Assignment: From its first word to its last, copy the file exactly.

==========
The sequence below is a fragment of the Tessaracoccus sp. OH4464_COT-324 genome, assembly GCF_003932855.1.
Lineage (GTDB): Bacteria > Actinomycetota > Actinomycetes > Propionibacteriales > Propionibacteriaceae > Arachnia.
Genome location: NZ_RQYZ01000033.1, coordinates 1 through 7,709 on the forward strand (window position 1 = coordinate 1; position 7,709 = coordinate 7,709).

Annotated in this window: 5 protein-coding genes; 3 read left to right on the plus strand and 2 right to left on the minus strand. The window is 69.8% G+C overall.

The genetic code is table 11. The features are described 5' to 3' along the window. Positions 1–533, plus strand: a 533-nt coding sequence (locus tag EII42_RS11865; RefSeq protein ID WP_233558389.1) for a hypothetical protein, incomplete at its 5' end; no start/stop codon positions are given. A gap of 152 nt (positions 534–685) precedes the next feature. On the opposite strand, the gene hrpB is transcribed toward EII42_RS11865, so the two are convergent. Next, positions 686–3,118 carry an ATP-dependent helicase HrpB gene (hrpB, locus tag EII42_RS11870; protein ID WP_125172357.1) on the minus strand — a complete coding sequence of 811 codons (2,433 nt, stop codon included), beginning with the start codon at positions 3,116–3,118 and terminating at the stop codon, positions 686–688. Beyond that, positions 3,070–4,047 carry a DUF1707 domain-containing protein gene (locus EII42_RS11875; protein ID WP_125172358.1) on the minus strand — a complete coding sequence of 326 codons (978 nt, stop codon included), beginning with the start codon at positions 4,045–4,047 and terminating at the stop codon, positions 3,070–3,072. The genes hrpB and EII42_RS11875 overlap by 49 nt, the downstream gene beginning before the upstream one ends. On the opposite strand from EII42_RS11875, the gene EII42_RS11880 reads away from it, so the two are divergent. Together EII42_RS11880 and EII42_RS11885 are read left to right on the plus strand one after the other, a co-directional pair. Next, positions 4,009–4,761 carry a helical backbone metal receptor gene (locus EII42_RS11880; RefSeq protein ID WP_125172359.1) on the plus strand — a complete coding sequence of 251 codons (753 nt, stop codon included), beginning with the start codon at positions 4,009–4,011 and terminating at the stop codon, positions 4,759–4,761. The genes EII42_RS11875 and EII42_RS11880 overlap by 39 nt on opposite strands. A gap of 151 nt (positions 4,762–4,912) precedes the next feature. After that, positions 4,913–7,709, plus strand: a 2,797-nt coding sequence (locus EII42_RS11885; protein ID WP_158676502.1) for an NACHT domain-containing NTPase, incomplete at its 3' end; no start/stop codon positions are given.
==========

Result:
The sequence below is a fragment of the Tessaracoccus sp. OH4464_COT-324 genome, assembly GCF_003932855.1.
Lineage (GTDB): Bacteria > Actinomycetota > Actinomycetes > Propionibacteriales > Propionibacteriaceae > Arachnia.
Genome location: NZ_RQYZ01000033.1, coordinates 1 through 7,709 on the forward strand (window position 1 = coordinate 1; position 7,709 = coordinate 7,709).

Annotated in this window: 5 protein-coding genes; 3 read left to right on the plus strand and 2 right to left on the minus strand. The window is 69.8% G+C overall.

The genetic code is table 11. The features are described 5' to 3' along the window. Positions 1–533, plus strand: a 533-nt coding sequence (locus tag EII42_RS11865; RefSeq protein ID WP_233558389.1) for a hypothetical protein, incomplete at its 5' end; no start/stop codon positions are given. A gap of 152 nt (positions 534–685) precedes the next feature. On the opposite strand, the gene hrpB is transcribed toward EII42_RS11865, so the two are convergent. Next, positions 686–3,118 carry an ATP-dependent helicase HrpB gene (hrpB, locus tag EII42_RS11870; protein ID WP_125172357.1) on the minus strand — a complete coding sequence of 811 codons (2,433 nt, stop codon included), beginning with the start codon at positions 3,116–3,118 and terminating at the stop codon, positions 686–688. Beyond that, positions 3,070–4,047 carry a DUF1707 domain-containing protein gene (locus EII42_RS11875; protein ID WP_125172358.1) on the minus strand — a complete coding sequence of 326 codons (978 nt, stop codon included), beginning with the start codon at positions 4,045–4,047 and terminating at the stop codon, positions 3,070–3,072. The genes hrpB and EII42_RS11875 overlap by 49 nt, the downstream gene beginning before the upstream one ends. On the opposite strand from EII42_RS11875, the gene EII42_RS11880 reads away from it, so the two are divergent. Together EII42_RS11880 and EII42_RS11885 are read left to right on the plus strand one after the other, a co-directional pair. Next, positions 4,009–4,761 carry a helical backbone metal receptor gene (locus EII42_RS11880; RefSeq protein ID WP_125172359.1) on the plus strand — a complete coding sequence of 251 codons (753 nt, stop codon included), beginning with the start codon at positions 4,009–4,011 and terminating at the stop codon, positions 4,759–4,761. The genes EII42_RS11875 and EII42_RS11880 overlap by 39 nt on opposite strands. A gap of 151 nt (positions 4,762–4,912) precedes the next feature. After that, positions 4,913–7,709, plus strand: a 2,797-nt coding sequence (locus EII42_RS11885; protein ID WP_158676502.1) for an NACHT domain-containing NTPase, incomplete at its 3' end; no start/stop codon positions are given.